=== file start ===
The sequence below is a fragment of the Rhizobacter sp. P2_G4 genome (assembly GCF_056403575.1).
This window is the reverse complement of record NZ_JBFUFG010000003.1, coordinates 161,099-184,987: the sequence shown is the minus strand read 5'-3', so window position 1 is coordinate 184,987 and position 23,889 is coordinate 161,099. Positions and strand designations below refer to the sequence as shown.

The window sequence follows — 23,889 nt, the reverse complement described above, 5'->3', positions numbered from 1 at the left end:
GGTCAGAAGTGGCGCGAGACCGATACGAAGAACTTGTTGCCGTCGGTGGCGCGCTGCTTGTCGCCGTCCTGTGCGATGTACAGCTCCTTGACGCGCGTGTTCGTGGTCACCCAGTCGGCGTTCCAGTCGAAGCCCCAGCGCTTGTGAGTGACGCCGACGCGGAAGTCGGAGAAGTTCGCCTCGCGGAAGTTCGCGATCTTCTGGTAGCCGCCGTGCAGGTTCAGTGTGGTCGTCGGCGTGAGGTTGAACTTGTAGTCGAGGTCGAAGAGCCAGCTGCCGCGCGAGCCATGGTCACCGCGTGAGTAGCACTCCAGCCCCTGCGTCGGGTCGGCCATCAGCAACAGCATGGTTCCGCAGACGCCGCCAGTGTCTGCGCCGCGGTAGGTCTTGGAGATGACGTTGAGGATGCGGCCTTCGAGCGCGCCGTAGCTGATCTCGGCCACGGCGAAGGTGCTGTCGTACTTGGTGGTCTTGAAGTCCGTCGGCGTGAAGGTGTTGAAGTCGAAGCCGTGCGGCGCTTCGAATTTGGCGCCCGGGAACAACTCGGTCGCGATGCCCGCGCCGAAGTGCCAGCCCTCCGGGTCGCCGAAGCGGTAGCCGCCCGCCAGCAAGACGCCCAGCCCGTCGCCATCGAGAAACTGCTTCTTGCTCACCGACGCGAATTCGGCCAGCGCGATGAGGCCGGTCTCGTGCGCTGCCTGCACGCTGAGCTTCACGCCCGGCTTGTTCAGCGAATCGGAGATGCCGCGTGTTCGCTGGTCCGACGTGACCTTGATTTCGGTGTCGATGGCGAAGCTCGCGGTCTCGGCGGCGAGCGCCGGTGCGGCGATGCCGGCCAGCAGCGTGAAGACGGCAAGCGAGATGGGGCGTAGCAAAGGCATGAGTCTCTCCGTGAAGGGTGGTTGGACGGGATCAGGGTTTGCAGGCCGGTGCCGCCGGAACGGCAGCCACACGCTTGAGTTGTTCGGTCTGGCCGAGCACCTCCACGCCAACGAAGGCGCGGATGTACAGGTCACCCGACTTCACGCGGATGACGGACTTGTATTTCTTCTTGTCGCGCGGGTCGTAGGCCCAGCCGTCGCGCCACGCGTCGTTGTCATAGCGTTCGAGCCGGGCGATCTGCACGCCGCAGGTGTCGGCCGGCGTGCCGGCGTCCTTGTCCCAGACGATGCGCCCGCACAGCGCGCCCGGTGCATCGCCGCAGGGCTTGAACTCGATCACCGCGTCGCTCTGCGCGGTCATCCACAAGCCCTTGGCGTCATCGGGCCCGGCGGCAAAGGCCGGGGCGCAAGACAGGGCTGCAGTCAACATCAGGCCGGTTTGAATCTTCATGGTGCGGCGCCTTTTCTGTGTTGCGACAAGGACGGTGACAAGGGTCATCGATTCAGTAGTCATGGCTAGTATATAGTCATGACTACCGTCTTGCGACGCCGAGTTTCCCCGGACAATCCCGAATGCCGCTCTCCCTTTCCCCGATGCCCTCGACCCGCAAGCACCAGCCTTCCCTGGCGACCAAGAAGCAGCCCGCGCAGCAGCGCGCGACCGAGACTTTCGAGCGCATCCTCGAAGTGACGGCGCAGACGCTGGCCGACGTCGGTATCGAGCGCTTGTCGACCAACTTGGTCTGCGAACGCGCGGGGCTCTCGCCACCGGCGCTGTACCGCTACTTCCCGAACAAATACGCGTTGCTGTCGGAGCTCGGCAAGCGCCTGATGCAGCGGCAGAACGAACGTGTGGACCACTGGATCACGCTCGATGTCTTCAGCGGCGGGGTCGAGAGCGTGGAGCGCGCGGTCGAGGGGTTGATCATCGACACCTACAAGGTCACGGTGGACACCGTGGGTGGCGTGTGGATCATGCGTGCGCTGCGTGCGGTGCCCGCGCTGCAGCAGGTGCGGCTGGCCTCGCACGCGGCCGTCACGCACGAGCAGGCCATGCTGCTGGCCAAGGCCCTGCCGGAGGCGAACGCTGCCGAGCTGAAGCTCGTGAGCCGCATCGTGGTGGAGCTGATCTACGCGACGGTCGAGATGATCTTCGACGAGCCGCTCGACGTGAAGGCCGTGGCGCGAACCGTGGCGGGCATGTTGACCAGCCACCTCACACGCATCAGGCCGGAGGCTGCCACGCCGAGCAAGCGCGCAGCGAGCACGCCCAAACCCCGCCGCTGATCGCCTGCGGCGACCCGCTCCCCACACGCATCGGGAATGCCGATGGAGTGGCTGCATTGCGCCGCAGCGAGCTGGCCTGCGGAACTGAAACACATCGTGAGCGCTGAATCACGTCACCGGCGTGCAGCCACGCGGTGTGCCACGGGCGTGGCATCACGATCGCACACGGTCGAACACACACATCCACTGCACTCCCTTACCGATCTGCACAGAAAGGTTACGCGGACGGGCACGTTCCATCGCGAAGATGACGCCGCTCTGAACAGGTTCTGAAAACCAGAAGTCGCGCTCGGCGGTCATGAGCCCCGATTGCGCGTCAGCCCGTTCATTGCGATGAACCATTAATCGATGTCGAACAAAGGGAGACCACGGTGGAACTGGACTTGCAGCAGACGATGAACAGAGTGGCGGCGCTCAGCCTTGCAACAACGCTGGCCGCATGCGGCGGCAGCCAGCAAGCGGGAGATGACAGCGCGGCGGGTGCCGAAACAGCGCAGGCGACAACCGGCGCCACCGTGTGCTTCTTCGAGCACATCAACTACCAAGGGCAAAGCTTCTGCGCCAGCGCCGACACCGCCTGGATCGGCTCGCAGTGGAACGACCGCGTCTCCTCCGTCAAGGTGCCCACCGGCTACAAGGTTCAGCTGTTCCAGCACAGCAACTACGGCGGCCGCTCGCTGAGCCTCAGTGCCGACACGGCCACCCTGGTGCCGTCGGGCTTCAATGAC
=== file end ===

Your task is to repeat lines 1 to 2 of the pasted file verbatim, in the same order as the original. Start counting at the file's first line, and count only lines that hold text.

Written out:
The sequence below is a fragment of the Rhizobacter sp. P2_G4 genome (assembly GCF_056403575.1).
This window is the reverse complement of record NZ_JBFUFG010000003.1, coordinates 161,099-184,987: the sequence shown is the minus strand read 5'-3', so window position 1 is coordinate 184,987 and position 23,889 is coordinate 161,099. Positions and strand designations below refer to the sequence as shown.